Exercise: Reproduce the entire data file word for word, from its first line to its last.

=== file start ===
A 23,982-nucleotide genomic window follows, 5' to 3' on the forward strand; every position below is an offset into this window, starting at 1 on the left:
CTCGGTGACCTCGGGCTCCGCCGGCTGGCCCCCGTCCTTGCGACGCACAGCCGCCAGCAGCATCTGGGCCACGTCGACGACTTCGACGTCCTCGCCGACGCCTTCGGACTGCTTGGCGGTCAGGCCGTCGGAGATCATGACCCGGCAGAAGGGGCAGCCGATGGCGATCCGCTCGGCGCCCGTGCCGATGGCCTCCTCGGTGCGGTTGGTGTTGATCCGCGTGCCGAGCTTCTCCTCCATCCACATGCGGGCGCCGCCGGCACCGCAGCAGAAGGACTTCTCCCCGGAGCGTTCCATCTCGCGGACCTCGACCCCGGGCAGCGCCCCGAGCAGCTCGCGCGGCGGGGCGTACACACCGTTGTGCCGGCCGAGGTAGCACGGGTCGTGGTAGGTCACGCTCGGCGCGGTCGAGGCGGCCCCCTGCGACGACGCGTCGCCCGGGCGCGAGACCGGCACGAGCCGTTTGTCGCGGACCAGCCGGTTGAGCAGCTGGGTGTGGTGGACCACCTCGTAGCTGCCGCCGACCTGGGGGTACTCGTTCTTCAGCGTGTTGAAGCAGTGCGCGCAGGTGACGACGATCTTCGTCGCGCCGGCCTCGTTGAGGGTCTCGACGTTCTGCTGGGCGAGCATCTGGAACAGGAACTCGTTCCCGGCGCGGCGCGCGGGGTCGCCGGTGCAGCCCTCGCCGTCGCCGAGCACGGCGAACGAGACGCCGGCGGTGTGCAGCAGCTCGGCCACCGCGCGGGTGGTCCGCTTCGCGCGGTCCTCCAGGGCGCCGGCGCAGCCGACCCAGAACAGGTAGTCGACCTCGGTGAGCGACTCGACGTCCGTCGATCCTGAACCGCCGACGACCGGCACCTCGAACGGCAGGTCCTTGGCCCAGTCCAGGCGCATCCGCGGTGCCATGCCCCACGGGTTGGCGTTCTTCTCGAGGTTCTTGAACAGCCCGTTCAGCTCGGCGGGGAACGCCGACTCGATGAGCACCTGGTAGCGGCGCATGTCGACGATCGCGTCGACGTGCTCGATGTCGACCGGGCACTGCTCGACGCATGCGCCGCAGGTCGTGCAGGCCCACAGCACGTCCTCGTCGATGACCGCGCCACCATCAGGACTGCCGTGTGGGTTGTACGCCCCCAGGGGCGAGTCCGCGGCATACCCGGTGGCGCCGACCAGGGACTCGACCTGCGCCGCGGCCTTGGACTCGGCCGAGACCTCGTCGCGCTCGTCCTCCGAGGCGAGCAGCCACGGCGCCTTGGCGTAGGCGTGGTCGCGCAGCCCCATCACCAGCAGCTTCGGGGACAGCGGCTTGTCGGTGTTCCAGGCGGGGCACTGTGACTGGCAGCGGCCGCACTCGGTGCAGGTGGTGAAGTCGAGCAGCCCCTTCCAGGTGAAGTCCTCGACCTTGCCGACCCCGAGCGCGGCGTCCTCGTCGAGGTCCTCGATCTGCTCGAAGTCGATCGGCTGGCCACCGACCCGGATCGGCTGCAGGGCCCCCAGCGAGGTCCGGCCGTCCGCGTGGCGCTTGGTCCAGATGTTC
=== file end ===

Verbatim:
A 23,982-nucleotide genomic window follows, 5' to 3' on the forward strand; every position below is an offset into this window, starting at 1 on the left:
CTCGGTGACCTCGGGCTCCGCCGGCTGGCCCCCGTCCTTGCGACGCACAGCCGCCAGCAGCATCTGGGCCACGTCGACGACTTCGACGTCCTCGCCGACGCCTTCGGACTGCTTGGCGGTCAGGCCGTCGGAGATCATGACCCGGCAGAAGGGGCAGCCGATGGCGATCCGCTCGGCGCCCGTGCCGATGGCCTCCTCGGTGCGGTTGGTGTTGATCCGCGTGCCGAGCTTCTCCTCCATCCACATGCGGGCGCCGCCGGCACCGCAGCAGAAGGACTTCTCCCCGGAGCGTTCCATCTCGCGGACCTCGACCCCGGGCAGCGCCCCGAGCAGCTCGCGCGGCGGGGCGTACACACCGTTGTGCCGGCCGAGGTAGCACGGGTCGTGGTAGGTCACGCTCGGCGCGGTCGAGGCGGCCCCCTGCGACGACGCGTCGCCCGGGCGCGAGACCGGCACGAGCCGTTTGTCGCGGACCAGCCGGTTGAGCAGCTGGGTGTGGTGGACCACCTCGTAGCTGCCGCCGACCTGGGGGTACTCGTTCTTCAGCGTGTTGAAGCAGTGCGCGCAGGTGACGACGATCTTCGTCGCGCCGGCCTCGTTGAGGGTCTCGACGTTCTGCTGGGCGAGCATCTGGAACAGGAACTCGTTCCCGGCGCGGCGCGCGGGGTCGCCGGTGCAGCCCTCGCCGTCGCCGAGCACGGCGAACGAGACGCCGGCGGTGTGCAGCAGCTCGGCCACCGCGCGGGTGGTCCGCTTCGCGCGGTCCTCCAGGGCGCCGGCGCAGCCGACCCAGAACAGGTAGTCGACCTCGGTGAGCGACTCGACGTCCGTCGATCCTGAACCGCCGACGACCGGCACCTCGAACGGCAGGTCCTTGGCCCAGTCCAGGCGCATCCGCGGTGCCATGCCCCACGGGTTGGCGTTCTTCTCGAGGTTCTTGAACAGCCCGTTCAGCTCGGCGGGGAACGCCGACTCGATGAGCACCTGGTAGCGGCGCATGTCGACGATCGCGTCGACGTGCTCGATGTCGACCGGGCACTGCTCGACGCATGCGCCGCAGGTCGTGCAGGCCCACAGCACGTCCTCGTCGATGACCGCGCCACCATCAGGACTGCCGTGTGGGTTGTACGCCCCCAGGGGCGAGTCCGCGGCATACCCGGTGGCGCCGACCAGGGACTCGACCTGCGCCGCGGCCTTGGACTCGGCCGAGACCTCGTCGCGCTCGTCCTCCGAGGCGAGCAGCCACGGCGCCTTGGCGTAGGCGTGGTCGCGCAGCCCCATCACCAGCAGCTTCGGGGACAGCGGCTTGTCGGTGTTCCAGGCGGGGCACTGTGACTGGCAGCGGCCGCACTCGGTGCAGGTGGTGAAGTCGAGCAGCCCCTTCCAGGTGAAGTCCTCGACCTTGCCGACCCCGAGCGCGGCGTCCTCGTCGAGGTCCTCGATCTGCTCGAAGTCGATCGGCTGGCCACCGACCCGGATCGGCTGCAGGGCCCCCAGCGAGGTCCGGCCGTCCGCGTGGCGCTTGGTCCAGATGTTC